The Evolution of Animal Communication by William A. Searcy; Stephen Nowicki
Publication Date: 2005-09-04
Gull chicks beg for food from their parents. Peacocks spread their tails to attract potential mates. Meerkats alert family members of the approach of predators. But are these--and other animals--sometimes dishonest? That's what William Searcy and Stephen Nowicki ask in The Evolution of Animal Communication. They take on the fascinating yet perplexing question of the dependability of animal signaling systems. The book probes such phenomena as the begging of nesting birds, alarm calls in squirrels and primates, carotenoid coloration in fish and birds, the calls of frogs and toads, and weapon displays in crustaceans. Do these signals convey accurate information about the signaler, its future behavior, or its environment? Or do they mislead receivers in a way that benefits the signaler? For example, is the begging chick really hungry as its cries indicate or is it lobbying to get more food than its brothers and sisters? Searcy and Nowicki take on these and other questions by developing clear definitions of key issues, by reviewing the most relevant empirical data and game theory models available, and by asking how well theory matches data. They find that animal communication is largely reliable--but that this basic reliability also allows the clever deceiver to flourish. Well researched and clearly written, their book provides new insight into animal communication, behavior, and evolution.
Animal Signals by John Maynard Smith; David Harper
Publication Date: 2004-01-08
Why are animal signals reliable? This is the central problem for evolutionary biologists interested in signals. Of course, not all signals are reliable; but most are, otherwise receivers of signals would ignore them. A number of theoretical answers have been proposed and empirical studiesmade, but there still remains a considerable amount of confusion. The authors, one a theoretician the other a fieldworker, introduce a sense of order to this chaos.A significant cause of confusion has been the tendency for different researchers to use either the same term with different meanings, or different terms with the same meaning. The authors attempt to clarify these differences. A second cause of confusion has arisen because many biologists continueto assume that there is only one correct explanation for signal reliability. The authors argue that the reliability of signals is maintained in several ways, relevant in different circumstances, and that biologists must learn to distinguish between them. In this book they explain the differenttheories, give examples of signalling systems to which one or another theory applies, and point to the many areas where further work, both theoretical and empirical, is required.John Maynard Smith is one of the most influential scientists of his generation and his theories have transformed our understanding of animal behaviour, whilst David Harper is a reknowned field ecologist. Animal signals are one of the hottest and most controversial subjects in animal behaviour, andare also of major importance to an understanding of human behaviour and the evolution of language.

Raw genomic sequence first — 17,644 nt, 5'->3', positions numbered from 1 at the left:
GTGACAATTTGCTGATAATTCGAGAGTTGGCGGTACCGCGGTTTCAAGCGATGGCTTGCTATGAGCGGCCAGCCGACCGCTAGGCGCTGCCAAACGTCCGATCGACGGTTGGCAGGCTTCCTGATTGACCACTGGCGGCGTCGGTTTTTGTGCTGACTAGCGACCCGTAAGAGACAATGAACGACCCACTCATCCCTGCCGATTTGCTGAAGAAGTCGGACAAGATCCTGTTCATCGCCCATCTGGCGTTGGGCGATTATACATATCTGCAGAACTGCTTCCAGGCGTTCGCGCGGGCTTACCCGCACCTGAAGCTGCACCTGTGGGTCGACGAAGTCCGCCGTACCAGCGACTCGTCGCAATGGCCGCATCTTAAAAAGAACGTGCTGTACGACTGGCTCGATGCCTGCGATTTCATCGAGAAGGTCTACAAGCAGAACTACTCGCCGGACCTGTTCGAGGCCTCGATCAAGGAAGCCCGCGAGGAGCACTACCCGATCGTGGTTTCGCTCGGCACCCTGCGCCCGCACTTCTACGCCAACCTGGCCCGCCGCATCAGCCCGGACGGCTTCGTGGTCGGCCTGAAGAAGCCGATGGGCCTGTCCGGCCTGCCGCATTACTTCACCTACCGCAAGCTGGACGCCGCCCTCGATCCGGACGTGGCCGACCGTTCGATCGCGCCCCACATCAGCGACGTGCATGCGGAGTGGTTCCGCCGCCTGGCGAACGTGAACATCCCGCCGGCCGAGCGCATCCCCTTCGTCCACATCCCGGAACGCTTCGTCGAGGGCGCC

Animal Talk by Tim Friend
Publication Date: 2005-02-09
If animal behavior is mostly instinctual, why do animals need to communicate? Is it possible that there is a universal language spoken and understood by all animals on earth, including humans? Do barks, growls, rumbles, chirps, yips, and meows have communicative meanings? "No matter what species," writes acclaimed science journalist Tim Friend, "we're all concerned with the same topics of conversation -- sex, real estate, who's boss, and what's for dinner." In Animal Talk, Friend draws upon years of field research, interviews with preeminent scientists, and lively personal anecdotes to find out how our animal neighbors communicate and what their languages mean. From bird calls to whale songs, laughing hyenas to rattling snakes, an elephant cry in the jungle to the bark of a Chihuahua in his own backyard, Friend tells the grand story of animal communication through the sounds, stripes, scents, and signals of the animals themselves.